Summary: James 5 has a lot to say about the rich and the proper response to abuse by those who are powerful. His wise words are clear and firm, making the path of faith obvious. He pulls no punches.
Prosperity, Patience and Prayer: this is the outline for James 5.
1. Prosperity: 5:1-6 This is a prophetic oracle against the rich oppressors.
Wow! Does that page in your Bible smell a bit like smoke? Here James steps into prophetic mode and writes with an imprecatory imagination of doom and gloom on the object of his words, which in this case falls on the materially wealthy. James doesn’t have a lot of positive things to say about rich people in this letter. There’s a reason for that. It appears that the rich he speaks of are causing lots of pain and grief to those Christians there who are poor. James refers to rich folks in at least three sections 1:9-11, 2:2-7, and lastly 5:1-6. That’s about 15% of the entire letter. His instruction and prophecy about the rich are very strong language against their abuse of power and position. On the other hand, James 2:5-7 he reminds us that God chose those who are poor in the eyes of the world to be rich in faith and to inherit the kingdom he promised those who love Him. God loves everybody, but He seems to have a special place in His heart for the poor, the widow and orphan. This hits the health and wealth gospel people who preach that if you have faith in God He will make you wealthy and healthy and enjoy the riches of this world right between the eyes. Here Jesus, Paul and James agree completely. Luke 6:24-26, 1 Cor. 1:26-31.
What’s behind such strong warnings to the materially wealthy? Let’s just admit it. Nearly everybody wants it. But wealth does strange things to us and others who see us. It is very easy to love money or the things money can buy, but that love is the root of all kinds of evil. It gives us the illusion of power and success. Worldly wealth, more often than not, negatively influences a relationship with God. On the other hand, it is also true that poverty can have a negative impact as well. But it is a rare thing to find someone in pursuit of poverty or loving poverty.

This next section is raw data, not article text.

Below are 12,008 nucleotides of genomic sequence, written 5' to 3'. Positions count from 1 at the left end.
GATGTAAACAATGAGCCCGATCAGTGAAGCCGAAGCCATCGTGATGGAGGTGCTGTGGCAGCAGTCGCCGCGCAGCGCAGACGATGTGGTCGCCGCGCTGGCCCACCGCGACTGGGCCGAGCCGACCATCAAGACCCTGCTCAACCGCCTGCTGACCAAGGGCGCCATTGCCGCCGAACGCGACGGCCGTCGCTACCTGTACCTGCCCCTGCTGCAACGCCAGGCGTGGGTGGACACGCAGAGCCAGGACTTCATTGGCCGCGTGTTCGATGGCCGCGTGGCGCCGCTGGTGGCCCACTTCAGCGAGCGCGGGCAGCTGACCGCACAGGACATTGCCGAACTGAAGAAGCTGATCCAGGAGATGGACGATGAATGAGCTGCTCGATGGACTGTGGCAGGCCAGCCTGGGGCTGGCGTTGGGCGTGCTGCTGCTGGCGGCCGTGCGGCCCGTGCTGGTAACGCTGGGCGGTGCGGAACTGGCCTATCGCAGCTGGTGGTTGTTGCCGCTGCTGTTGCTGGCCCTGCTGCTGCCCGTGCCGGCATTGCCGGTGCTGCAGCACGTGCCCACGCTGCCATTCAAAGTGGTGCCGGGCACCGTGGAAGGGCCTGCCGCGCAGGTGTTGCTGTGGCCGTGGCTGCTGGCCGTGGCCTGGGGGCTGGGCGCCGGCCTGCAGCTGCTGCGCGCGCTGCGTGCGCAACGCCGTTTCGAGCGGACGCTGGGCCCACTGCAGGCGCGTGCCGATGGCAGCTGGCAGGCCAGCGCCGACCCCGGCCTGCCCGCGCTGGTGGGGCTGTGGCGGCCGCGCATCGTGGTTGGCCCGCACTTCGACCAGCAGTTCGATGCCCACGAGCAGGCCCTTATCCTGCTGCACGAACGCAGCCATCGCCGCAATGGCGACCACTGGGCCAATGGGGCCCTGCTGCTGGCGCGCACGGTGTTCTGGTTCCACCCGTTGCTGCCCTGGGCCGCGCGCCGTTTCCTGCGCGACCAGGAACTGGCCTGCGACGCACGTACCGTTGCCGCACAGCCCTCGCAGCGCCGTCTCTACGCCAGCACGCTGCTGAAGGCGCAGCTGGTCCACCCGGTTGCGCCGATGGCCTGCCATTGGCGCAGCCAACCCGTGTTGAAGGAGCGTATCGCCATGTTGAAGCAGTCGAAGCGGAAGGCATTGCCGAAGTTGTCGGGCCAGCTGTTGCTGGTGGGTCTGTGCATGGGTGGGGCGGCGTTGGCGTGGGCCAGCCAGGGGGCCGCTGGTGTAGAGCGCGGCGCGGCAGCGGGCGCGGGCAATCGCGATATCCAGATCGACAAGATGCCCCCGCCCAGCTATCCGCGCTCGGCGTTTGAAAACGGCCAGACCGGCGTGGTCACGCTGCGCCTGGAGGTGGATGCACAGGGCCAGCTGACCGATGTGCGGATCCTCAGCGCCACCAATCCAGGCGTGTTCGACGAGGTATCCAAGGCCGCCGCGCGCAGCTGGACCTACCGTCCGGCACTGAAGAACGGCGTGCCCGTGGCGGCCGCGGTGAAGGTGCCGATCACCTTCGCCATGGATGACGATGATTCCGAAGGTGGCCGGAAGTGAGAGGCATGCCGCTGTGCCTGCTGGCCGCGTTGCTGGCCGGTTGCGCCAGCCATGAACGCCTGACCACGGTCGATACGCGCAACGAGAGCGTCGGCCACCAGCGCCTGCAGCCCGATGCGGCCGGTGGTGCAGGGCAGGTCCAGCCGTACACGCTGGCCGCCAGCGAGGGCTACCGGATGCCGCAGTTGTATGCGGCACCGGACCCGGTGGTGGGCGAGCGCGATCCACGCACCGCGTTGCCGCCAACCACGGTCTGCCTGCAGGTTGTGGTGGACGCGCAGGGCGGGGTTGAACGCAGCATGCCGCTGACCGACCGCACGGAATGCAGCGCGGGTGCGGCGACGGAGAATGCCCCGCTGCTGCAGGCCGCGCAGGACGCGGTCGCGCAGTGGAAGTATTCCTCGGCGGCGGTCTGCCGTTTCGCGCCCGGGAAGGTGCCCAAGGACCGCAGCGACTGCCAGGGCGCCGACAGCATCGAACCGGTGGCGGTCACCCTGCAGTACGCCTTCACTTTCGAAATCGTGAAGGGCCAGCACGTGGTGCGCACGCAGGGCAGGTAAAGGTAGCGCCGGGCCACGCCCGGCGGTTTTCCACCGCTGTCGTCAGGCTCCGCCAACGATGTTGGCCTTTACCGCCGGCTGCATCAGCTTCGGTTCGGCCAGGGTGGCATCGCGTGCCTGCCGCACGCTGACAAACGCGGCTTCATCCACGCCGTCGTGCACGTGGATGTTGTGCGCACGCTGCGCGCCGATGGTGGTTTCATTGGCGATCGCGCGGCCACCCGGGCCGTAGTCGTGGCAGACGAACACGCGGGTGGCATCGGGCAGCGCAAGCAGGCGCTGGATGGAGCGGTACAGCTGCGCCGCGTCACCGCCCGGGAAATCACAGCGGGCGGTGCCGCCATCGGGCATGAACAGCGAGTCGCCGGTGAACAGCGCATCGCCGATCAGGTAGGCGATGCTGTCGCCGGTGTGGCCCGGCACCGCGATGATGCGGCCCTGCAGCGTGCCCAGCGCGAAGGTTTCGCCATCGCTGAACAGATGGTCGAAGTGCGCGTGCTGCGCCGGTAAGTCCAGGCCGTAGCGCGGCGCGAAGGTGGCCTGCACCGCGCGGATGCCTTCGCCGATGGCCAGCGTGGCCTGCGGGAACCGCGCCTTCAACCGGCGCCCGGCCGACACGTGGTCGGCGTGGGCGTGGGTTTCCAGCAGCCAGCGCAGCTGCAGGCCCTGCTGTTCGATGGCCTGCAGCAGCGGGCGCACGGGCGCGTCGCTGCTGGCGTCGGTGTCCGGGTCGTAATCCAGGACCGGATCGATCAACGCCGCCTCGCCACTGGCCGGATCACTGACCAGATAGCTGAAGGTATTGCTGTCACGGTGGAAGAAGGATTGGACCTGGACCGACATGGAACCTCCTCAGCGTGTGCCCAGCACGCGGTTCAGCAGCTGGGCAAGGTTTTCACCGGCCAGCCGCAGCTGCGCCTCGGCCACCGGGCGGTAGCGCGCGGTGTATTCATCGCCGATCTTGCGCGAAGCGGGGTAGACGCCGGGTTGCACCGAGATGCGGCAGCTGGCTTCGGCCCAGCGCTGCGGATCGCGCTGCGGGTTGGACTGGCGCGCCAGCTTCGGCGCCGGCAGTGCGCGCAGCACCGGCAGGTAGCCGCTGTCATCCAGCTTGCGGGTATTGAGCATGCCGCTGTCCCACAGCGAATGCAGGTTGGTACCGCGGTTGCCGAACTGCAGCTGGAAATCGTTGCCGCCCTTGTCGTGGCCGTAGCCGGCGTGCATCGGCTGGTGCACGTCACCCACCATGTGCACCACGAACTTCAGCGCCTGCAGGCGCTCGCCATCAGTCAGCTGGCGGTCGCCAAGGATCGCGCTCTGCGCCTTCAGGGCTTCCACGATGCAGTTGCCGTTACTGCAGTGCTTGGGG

Proverbs 30:7-9 says:
7 “Two things I ask of you, O Lord;
do not refuse me before I die:
8 Keep falsehood and lies far from me;
give me neither poverty nor riches,
but give me only my daily bread.
9 Otherwise, I may have too much and disown you
and say, ‘Who is the Lord?’
Or I may become poor and steal,
and so dishonor the name of my God.
As a Christian we can have the courage to pray to God, “Lord don’t give me too much or too little, but give me what you know is best. Teach me to trust in your provision.”
2. Patience: 5:7-11 This is what you practice while you wait on God’s judgment.
James gives the proper response to those living under the oppression of the rich: patience and trust in the Lord. Looking at the farmer, the prophets and Job as examples, James supports his point about patience.
This reminds us of his opening instructions in 1: 2 Consider it pure joy, my brothers, whenever you face trials of many kinds, 3 because you know that the testing of your faith develops perseverance. 4 Perseverance must finish its work so that you may be mature and complete, not lacking anything. 5 If any of you lacks wisdom, he should ask God, who gives generously to all without finding fault, and it will be given to him. 6 But when he asks, he must believe and not doubt, because he who doubts is like a wave of the sea, blown and tossed by the wind. 7 That man should not think he will receive anything from the Lord; 8 he is a double-minded man, unstable in all he does.
We are not called to be idle while we patiently wait, we must be careful not to grumble or swear while we wait on God’s judgment too. Keep in mind that God is the Judge and He is near. God is full of mercy and compassion and will work things out for our good. Patience is not about sitting and doing nothing. While we are patiently waiting on God to judge, we have a job to do. We have a faith to share and spread. We have a fellowship to grow with and care for and be involved in. God has called us to missions not cushions. God has given us important responsibilities of service and works of faith.
Instead of grumbling let us be grateful. Instead of judging let us practice justice. Let us follow in the footsteps of those who practice patience – the farmer, the prophets, Job, and most of all, Jesus.